CHOICE CUTS 2010: Amanda Hesser’s Essential New York Times Cookbook

The Essential New York Times Cook Book,Essential NYT

Classic Recipes for a New Century

Amanda Hesser

Here’s another title that we consider a great choice for a holiday gift. The earlier New York Times Cookbooks are well loved classics. Mostly edited by the great Craig Claiborne, they are a fantastic record of a particular moment in culinary history.  This new book, compiled and annotated with great vigor by Amanda Hesser, food columnist and editor at the New York Times, takes a broader sweep through the archives. A grand behemoth of a project, Hesser dug deep in The Times’ stacks and worked through the entire history of the paper’s food coverage. Here you find recipes from the 19th, 20th and 21st centuries. The recipe for Bouillabaise from 1904 is followed by a WWII era recipe for Curried Oysters. Morley Safer’s Grilled Leg of Lamb shares a page with Chris Schlesinger’s Orange-Braised Short Ribs. The array of cuisines is remarkable.

The introduction shares a time line of important moments in American food history reported in the pages of the paper. Hesser’s voice is clear throughout, encouraging the cook to try dishes that were a hit in the 1980’s and the 1880’s.  Because the source material for this book is such a venerable institution, based in one of (if not the) greatest food cities in the world, there is food from some of the world’s greatest chefs.  You also have dishes from greats like Marion Burros, Craig Claiborne and the contemporary master Mark Bittman. And then there are all those fantastic chefs of the greater world who contributed to the paper: Eric Ripert; Julia Child; Daniel Boulud; Judy Rodgers; Paula Wolfert; Fergus Henderson; Lidia Bastianich and on and on.  It’s a marvelous meld of high cuisine and weekday dinners.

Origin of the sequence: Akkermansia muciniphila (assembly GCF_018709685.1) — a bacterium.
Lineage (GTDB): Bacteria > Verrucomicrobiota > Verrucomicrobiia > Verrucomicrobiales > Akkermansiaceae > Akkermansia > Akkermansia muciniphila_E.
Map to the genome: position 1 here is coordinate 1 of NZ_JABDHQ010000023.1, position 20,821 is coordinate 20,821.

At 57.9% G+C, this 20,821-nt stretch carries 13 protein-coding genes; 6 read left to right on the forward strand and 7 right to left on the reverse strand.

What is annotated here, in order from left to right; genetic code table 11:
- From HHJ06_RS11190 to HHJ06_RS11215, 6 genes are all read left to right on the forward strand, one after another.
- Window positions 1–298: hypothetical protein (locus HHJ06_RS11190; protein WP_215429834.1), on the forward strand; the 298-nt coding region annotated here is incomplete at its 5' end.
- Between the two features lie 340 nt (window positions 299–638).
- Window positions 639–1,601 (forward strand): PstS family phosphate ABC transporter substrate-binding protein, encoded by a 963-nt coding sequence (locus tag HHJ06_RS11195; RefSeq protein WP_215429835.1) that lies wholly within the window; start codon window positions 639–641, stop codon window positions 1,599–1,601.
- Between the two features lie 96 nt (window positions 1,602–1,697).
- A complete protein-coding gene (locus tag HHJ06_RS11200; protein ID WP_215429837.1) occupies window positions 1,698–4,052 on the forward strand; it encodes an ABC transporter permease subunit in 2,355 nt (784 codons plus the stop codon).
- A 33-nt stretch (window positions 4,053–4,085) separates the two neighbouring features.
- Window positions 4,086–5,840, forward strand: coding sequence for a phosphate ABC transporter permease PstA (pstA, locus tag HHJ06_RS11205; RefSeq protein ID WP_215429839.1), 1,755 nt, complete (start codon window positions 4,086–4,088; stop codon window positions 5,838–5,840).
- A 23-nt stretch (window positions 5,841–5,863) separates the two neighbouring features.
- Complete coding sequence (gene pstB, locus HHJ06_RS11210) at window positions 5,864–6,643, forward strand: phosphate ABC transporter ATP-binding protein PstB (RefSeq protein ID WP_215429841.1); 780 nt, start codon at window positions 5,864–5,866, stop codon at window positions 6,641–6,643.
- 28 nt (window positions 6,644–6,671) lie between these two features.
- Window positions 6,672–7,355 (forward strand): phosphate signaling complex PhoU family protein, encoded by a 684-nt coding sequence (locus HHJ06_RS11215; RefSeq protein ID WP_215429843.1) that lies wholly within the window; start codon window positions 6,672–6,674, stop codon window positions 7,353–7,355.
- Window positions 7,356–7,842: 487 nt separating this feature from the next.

Each chapter has an index up front, a specific time line and highlights from Hesser.  The back of the book has a great section of menus, from the 19th century to winter brunch ideas. The endpapers are full of useful conversion charts.  And then there are Hesser’s stories.  Some cookbooks are good for reading.  Some are good for cooking.  This one is really good for both. It is sure to please even the most jaded of cookbook collectors.

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